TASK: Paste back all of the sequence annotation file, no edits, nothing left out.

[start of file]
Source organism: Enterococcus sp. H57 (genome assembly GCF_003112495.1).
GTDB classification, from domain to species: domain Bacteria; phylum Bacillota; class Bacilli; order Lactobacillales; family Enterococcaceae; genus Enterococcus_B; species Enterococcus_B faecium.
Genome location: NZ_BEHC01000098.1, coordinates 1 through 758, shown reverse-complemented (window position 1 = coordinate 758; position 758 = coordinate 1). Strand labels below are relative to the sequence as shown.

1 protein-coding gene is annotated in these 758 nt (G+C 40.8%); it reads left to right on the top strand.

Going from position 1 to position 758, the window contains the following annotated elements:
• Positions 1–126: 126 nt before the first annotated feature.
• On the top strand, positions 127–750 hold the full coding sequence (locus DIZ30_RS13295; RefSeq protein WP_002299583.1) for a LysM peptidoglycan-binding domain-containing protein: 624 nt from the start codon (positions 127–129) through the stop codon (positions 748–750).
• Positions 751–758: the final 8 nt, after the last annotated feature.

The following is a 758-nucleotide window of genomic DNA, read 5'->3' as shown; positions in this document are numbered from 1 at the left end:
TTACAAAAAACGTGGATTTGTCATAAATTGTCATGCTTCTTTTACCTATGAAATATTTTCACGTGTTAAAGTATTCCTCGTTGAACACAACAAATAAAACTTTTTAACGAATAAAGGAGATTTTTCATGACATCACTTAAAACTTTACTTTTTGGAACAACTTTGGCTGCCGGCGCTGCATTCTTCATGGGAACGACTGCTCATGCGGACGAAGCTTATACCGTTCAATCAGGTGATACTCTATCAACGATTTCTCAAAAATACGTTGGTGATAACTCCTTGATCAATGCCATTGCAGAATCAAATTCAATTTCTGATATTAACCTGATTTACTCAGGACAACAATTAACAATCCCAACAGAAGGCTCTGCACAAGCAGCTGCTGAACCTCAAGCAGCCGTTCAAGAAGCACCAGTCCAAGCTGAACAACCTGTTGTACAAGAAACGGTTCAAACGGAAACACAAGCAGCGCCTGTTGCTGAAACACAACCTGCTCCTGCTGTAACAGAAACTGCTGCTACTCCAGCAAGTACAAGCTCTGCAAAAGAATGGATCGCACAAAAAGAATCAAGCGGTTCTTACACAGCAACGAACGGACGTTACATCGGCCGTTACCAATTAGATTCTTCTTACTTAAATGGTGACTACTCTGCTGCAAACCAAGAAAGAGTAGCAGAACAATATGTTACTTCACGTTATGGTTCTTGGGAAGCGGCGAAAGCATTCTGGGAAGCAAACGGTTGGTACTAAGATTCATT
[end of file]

Source organism: Enterococcus sp. H57 (genome assembly GCF_003112495.1).
GTDB classification, from domain to species: domain Bacteria; phylum Bacillota; class Bacilli; order Lactobacillales; family Enterococcaceae; genus Enterococcus_B; species Enterococcus_B faecium.
Genome location: NZ_BEHC01000098.1, coordinates 1 through 758, shown reverse-complemented (window position 1 = coordinate 758; position 758 = coordinate 1). Strand labels below are relative to the sequence as shown.

1 protein-coding gene is annotated in these 758 nt (G+C 40.8%); it reads left to right on the top strand.

Going from position 1 to position 758, the window contains the following annotated elements:
• Positions 1–126: 126 nt before the first annotated feature.
• On the top strand, positions 127–750 hold the full coding sequence (locus DIZ30_RS13295; RefSeq protein WP_002299583.1) for a LysM peptidoglycan-binding domain-containing protein: 624 nt from the start codon (positions 127–129) through the stop codon (positions 748–750).
• Positions 751–758: the final 8 nt, after the last annotated feature.

The following is a 758-nucleotide window of genomic DNA, read 5'->3' as shown; positions in this document are numbered from 1 at the left end:
TTACAAAAAACGTGGATTTGTCATAAATTGTCATGCTTCTTTTACCTATGAAATATTTTCACGTGTTAAAGTATTCCTCGTTGAACACAACAAATAAAACTTTTTAACGAATAAAGGAGATTTTTCATGACATCACTTAAAACTTTACTTTTTGGAACAACTTTGGCTGCCGGCGCTGCATTCTTCATGGGAACGACTGCTCATGCGGACGAAGCTTATACCGTTCAATCAGGTGATACTCTATCAACGATTTCTCAAAAATACGTTGGTGATAACTCCTTGATCAATGCCATTGCAGAATCAAATTCAATTTCTGATATTAACCTGATTTACTCAGGACAACAATTAACAATCCCAACAGAAGGCTCTGCACAAGCAGCTGCTGAACCTCAAGCAGCCGTTCAAGAAGCACCAGTCCAAGCTGAACAACCTGTTGTACAAGAAACGGTTCAAACGGAAACACAAGCAGCGCCTGTTGCTGAAACACAACCTGCTCCTGCTGTAACAGAAACTGCTGCTACTCCAGCAAGTACAAGCTCTGCAAAAGAATGGATCGCACAAAAAGAATCAAGCGGTTCTTACACAGCAACGAACGGACGTTACATCGGCCGTTACCAATTAGATTCTTCTTACTTAAATGGTGACTACTCTGCTGCAAACCAAGAAAGAGTAGCAGAACAATATGTTACTTCACGTTATGGTTCTTGGGAAGCGGCGAAAGCATTCTGGGAAGCAAACGGTTGGTACTAAGATTCATT